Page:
Why I wrote Rose Boys—why I wanted to write it—why I needed to write it—is another story, and still something of a mystery to me. I realise that people entertain sundry, even conflicting, motives for writing any book, from the metaphysical to the prurient, from the commercial to the lyrical. Writing a book about one’s dead brother, about a hard death following two decades of sorrow and slog and survival, is rather different. Putting oneself through it is one thing, but putting other people through it—forcing them, if they choose to read it, to relive traumatic events and their painful aftermath—is even more dubious. My parents are still alive. We’re very close. I have responsibilities. My father may, like all canny sportsmen, have enjoyed publicity, understood it, and used it to his advantage, but my mother is an extremely private person, with a powerful dislike for publicity and the exposure that comes with Australian Rules celebrity in Melbourne. My mother doesn’t actually believe in airing secrets about other people. Hadn’t she endured enough prying into her private life?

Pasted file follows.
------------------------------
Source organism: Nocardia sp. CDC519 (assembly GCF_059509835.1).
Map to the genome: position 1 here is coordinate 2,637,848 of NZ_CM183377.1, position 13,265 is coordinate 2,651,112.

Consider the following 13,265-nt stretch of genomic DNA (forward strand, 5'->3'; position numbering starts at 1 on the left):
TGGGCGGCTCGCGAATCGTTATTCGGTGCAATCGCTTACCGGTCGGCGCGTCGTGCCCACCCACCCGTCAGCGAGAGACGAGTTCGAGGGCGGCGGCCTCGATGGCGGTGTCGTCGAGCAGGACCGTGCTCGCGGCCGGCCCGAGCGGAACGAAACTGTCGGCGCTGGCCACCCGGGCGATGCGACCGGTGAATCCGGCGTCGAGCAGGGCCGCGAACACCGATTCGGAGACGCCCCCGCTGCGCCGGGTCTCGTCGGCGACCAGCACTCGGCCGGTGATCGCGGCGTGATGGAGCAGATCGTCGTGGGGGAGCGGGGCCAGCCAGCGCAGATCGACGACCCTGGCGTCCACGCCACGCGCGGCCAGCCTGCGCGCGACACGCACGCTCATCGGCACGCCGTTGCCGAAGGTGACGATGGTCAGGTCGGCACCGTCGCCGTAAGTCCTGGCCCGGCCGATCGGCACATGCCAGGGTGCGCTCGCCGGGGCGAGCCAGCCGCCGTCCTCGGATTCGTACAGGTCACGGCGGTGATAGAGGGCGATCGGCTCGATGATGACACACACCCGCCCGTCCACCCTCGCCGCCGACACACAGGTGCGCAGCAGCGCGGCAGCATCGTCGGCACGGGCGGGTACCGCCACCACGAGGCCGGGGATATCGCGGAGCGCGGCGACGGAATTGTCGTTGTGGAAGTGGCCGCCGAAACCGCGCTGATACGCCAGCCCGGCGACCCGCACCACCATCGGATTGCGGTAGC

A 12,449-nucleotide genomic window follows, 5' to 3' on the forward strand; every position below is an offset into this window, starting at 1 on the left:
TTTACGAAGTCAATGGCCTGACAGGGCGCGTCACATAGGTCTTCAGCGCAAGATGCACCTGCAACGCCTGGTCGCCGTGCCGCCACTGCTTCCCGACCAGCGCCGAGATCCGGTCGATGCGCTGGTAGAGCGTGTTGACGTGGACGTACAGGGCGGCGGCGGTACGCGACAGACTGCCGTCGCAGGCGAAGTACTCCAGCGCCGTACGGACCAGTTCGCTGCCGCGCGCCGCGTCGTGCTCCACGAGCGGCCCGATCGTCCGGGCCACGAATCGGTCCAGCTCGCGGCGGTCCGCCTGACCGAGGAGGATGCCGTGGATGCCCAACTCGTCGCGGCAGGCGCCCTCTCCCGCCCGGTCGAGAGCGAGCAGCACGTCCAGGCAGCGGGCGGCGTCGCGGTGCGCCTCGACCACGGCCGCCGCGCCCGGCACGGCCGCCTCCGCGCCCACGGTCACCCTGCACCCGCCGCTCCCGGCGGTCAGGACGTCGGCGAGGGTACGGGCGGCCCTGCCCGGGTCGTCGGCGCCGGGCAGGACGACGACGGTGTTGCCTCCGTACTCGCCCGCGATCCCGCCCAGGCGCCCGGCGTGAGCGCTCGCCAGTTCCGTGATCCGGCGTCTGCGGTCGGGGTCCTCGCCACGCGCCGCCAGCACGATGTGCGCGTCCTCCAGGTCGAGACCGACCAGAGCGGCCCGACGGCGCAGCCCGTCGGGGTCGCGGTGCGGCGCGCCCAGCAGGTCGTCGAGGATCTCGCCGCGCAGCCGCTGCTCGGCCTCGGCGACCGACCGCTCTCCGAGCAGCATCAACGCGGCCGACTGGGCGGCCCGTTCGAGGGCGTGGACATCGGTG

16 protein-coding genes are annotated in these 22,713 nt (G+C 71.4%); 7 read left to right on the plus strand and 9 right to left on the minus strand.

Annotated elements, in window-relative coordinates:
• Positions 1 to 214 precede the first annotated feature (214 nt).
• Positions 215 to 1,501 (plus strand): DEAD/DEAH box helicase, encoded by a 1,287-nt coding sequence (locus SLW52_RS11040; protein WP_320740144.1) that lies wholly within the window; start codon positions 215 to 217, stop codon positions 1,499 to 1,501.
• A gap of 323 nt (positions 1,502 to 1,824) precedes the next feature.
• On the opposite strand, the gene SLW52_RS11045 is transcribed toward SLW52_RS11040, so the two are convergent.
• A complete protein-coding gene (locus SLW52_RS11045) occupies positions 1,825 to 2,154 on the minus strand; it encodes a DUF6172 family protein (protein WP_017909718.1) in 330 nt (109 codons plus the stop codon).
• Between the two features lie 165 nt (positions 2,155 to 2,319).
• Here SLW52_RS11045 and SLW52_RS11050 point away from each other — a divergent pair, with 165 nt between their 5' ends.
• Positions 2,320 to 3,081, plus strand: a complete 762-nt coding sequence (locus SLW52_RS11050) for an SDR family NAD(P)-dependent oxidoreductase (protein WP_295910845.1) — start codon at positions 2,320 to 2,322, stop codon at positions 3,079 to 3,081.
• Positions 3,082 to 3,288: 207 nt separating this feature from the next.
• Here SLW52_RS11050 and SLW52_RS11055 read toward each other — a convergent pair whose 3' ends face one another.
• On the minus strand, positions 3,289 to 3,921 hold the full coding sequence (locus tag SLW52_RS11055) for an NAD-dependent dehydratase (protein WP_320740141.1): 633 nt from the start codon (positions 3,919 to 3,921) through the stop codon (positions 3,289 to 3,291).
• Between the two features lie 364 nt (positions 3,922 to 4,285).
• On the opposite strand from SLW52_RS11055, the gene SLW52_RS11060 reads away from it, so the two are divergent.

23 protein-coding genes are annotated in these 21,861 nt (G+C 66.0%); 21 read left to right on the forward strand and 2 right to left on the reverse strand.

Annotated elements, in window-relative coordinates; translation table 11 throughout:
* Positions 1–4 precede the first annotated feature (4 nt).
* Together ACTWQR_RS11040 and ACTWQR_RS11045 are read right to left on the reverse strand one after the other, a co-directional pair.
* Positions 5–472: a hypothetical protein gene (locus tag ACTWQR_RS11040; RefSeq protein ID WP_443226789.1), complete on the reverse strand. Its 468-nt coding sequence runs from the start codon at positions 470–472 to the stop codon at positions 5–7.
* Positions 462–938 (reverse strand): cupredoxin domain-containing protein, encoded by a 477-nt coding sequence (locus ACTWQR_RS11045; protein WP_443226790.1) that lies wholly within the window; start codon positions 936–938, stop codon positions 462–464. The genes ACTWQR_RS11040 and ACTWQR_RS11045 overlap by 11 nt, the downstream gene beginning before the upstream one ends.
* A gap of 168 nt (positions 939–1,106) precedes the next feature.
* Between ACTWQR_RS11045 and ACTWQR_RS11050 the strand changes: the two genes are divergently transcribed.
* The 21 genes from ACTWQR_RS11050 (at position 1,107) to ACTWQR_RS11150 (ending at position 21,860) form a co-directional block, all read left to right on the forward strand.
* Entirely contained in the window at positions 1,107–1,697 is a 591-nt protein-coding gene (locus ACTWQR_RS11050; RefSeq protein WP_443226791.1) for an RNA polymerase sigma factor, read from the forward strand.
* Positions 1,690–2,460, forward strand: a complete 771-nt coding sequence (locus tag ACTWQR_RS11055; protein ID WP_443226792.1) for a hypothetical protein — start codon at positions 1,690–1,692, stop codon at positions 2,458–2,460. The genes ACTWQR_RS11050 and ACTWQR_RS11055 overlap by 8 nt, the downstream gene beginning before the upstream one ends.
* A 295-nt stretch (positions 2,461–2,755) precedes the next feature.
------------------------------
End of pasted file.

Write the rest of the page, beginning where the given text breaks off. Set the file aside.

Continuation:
This is the challenge, the everlasting moral dilemma for any writer of family memoirs, especially one that deals with profound affliction and highly delicate material, and that sets out to tell the story in blunt, journalistic detail.

For a time, the irresolvability of these ethical questions had a paralysing effect on me. I found it impossible to start the book, and reached a point when I thought I would have to abandon the project. I kept finding ever more ingenious reasons for not beginning. Research can be a wonderful excuse.